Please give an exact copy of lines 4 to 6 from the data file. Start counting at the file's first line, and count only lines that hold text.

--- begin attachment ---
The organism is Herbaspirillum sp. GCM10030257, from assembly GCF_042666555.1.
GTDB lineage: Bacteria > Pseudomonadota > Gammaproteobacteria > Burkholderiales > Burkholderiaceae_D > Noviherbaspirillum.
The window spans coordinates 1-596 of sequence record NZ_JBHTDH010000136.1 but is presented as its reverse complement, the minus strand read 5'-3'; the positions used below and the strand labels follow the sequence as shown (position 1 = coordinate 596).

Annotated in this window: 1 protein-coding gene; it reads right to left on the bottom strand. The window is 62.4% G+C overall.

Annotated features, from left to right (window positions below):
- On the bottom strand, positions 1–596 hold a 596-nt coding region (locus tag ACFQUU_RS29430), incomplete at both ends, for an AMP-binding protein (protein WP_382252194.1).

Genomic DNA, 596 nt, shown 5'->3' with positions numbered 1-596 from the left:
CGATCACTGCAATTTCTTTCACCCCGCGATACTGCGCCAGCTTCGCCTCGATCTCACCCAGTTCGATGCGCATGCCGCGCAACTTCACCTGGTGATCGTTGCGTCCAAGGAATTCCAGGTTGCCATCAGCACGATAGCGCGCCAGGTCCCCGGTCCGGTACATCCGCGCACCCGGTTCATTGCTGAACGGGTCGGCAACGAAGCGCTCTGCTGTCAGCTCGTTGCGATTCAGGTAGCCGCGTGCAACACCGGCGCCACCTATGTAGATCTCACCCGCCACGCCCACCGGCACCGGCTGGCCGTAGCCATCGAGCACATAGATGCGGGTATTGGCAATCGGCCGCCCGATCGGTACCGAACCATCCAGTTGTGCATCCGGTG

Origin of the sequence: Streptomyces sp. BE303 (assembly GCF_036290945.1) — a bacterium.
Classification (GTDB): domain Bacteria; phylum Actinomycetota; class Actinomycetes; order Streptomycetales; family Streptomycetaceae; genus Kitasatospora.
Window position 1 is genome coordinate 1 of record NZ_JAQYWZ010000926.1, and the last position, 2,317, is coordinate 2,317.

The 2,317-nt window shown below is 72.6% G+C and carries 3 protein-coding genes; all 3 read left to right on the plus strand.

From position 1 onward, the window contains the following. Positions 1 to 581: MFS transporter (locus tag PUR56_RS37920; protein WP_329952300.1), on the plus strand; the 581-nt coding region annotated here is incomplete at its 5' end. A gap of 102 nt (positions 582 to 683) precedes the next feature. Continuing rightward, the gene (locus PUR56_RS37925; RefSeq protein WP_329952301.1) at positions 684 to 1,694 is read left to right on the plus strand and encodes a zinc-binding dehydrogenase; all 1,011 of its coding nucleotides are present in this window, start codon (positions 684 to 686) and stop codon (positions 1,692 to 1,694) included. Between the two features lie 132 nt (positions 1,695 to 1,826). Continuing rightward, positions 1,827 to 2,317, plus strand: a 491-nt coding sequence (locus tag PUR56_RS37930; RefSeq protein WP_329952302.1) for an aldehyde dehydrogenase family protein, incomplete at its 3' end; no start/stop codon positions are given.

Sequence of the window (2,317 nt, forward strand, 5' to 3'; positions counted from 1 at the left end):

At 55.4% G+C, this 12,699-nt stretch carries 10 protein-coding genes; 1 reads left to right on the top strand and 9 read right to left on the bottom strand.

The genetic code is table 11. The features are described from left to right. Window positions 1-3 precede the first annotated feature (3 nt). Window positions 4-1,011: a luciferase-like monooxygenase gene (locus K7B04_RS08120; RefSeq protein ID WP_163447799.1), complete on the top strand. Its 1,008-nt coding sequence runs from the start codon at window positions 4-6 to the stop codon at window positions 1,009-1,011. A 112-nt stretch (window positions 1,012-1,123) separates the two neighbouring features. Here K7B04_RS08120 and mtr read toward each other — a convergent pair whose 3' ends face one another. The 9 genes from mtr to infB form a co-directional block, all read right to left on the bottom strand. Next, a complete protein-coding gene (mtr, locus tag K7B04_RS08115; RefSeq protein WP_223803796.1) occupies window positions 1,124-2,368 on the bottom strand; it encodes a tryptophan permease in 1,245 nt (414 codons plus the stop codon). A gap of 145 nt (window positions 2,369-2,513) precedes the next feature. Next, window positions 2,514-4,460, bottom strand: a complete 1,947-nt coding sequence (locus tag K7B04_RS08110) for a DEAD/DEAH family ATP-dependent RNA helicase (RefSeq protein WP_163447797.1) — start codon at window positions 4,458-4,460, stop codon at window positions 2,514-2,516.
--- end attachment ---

Annotated in this window: 1 protein-coding gene; it reads right to left on the bottom strand. The window is 62.4% G+C overall.

Annotated features, from left to right (window positions below):
- On the bottom strand, positions 1–596 hold a 596-nt coding region (locus tag ACFQUU_RS29430), incomplete at both ends, for an AMP-binding protein (protein WP_382252194.1).